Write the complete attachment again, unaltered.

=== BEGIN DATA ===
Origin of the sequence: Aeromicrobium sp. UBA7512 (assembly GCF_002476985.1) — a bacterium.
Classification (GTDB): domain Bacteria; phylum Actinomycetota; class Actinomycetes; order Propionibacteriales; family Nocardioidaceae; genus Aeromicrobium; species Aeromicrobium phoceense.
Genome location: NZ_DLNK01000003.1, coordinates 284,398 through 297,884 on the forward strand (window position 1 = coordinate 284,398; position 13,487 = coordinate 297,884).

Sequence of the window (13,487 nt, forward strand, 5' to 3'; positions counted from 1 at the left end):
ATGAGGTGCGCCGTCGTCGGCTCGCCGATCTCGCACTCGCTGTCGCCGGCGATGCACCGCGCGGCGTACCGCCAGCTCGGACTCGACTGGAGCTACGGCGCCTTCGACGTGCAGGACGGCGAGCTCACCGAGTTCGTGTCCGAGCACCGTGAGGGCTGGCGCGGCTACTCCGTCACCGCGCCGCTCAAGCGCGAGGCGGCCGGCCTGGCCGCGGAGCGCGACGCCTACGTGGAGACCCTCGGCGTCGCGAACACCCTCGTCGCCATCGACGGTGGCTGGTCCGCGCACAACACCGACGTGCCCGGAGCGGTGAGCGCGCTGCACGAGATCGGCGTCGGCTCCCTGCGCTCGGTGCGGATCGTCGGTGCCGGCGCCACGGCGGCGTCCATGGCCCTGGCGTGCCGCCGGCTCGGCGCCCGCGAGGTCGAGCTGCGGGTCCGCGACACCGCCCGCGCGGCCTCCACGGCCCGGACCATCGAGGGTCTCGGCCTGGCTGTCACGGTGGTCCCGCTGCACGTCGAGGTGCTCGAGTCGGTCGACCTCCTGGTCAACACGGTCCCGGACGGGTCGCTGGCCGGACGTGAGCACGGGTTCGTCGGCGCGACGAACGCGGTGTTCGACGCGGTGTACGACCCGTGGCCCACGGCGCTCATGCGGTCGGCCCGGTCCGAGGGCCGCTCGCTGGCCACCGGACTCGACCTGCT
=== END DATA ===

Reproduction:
Origin of the sequence: Aeromicrobium sp. UBA7512 (assembly GCF_002476985.1) — a bacterium.
Classification (GTDB): domain Bacteria; phylum Actinomycetota; class Actinomycetes; order Propionibacteriales; family Nocardioidaceae; genus Aeromicrobium; species Aeromicrobium phoceense.
Genome location: NZ_DLNK01000003.1, coordinates 284,398 through 297,884 on the forward strand (window position 1 = coordinate 284,398; position 13,487 = coordinate 297,884).

Sequence of the window (13,487 nt, forward strand, 5' to 3'; positions counted from 1 at the left end):
ATGAGGTGCGCCGTCGTCGGCTCGCCGATCTCGCACTCGCTGTCGCCGGCGATGCACCGCGCGGCGTACCGCCAGCTCGGACTCGACTGGAGCTACGGCGCCTTCGACGTGCAGGACGGCGAGCTCACCGAGTTCGTGTCCGAGCACCGTGAGGGCTGGCGCGGCTACTCCGTCACCGCGCCGCTCAAGCGCGAGGCGGCCGGCCTGGCCGCGGAGCGCGACGCCTACGTGGAGACCCTCGGCGTCGCGAACACCCTCGTCGCCATCGACGGTGGCTGGTCCGCGCACAACACCGACGTGCCCGGAGCGGTGAGCGCGCTGCACGAGATCGGCGTCGGCTCCCTGCGCTCGGTGCGGATCGTCGGTGCCGGCGCCACGGCGGCGTCCATGGCCCTGGCGTGCCGCCGGCTCGGCGCCCGCGAGGTCGAGCTGCGGGTCCGCGACACCGCCCGCGCGGCCTCCACGGCCCGGACCATCGAGGGTCTCGGCCTGGCTGTCACGGTGGTCCCGCTGCACGTCGAGGTGCTCGAGTCGGTCGACCTCCTGGTCAACACGGTCCCGGACGGGTCGCTGGCCGGACGTGAGCACGGGTTCGTCGGCGCGACGAACGCGGTGTTCGACGCGGTGTACGACCCGTGGCCCACGGCGCTCATGCGGTCGGCCCGGTCCGAGGGCCGCTCGCTGGCCACCGGACTCGACCTGCT